The case of FRB v DCA NO 2 is a further judgment in a dispute between two spouses over the effect of "paternity deceit". The husband in the case was found not to be the biological father of the child in question, aged 9, and known as C, as a result of DNA testing after the marriage had broken down. This case dealt with the question of the financial effect on the wife's award.
The judge was clear that the only relevant issue was whether the wife's action in allowing the husband to bring up C in the belief that he was the natural father amounted to conduct. It was not a question of penalising her for sexual misconduct. The wife argued that she was convinced that the husband was the father of C, and so there was no deceit. The judge concluded that it would be "naive" of him to find that it never crossed her mind that anyone other than the husband could be the father.
The judge accepted that the impact on the husband of finding out that he was not the biological father had a devastating effect on him. He concluded that it was relevant conduct which it would be inequitable to disregard.
He found the question of how the conduct was to be taken into account as much more difficult. The husband rather than the biological father had a valued relationship with C. The judge also found that the husband was guilty of substantial non disclosure, and that he had access to or ownership of assets which he had not disclosed. He thus did not reduce the wife's award by giving her less of the disclosed assets, since she would then have a double reduction.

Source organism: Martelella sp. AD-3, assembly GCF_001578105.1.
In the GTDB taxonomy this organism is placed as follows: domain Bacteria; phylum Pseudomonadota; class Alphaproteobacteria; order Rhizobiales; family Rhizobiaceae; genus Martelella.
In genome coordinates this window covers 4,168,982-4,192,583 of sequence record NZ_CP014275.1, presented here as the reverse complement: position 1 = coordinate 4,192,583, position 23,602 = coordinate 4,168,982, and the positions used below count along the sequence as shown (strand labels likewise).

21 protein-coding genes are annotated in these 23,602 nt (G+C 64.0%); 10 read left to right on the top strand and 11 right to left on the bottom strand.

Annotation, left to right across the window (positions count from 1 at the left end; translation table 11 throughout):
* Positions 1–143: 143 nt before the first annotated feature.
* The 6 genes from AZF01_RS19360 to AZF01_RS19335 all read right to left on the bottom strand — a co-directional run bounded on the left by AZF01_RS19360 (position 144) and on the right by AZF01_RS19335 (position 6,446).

The wife received the London house (£15m) plus a lump sum of £49m.
This could be seen to be a neat solution in a case in which there had already been Children Act litigation and proceedings in the Chancery and Queen's Bench division (total costs over £11m).
The judge also concluded that there should be a broadly equal division of the costs of C between the husband and the wife/biological father. However, the husband was still ordered to pay £60,000 plus school fees.
In my judgment W’s actions are conduct so egregious that it would be inequitable to disregard.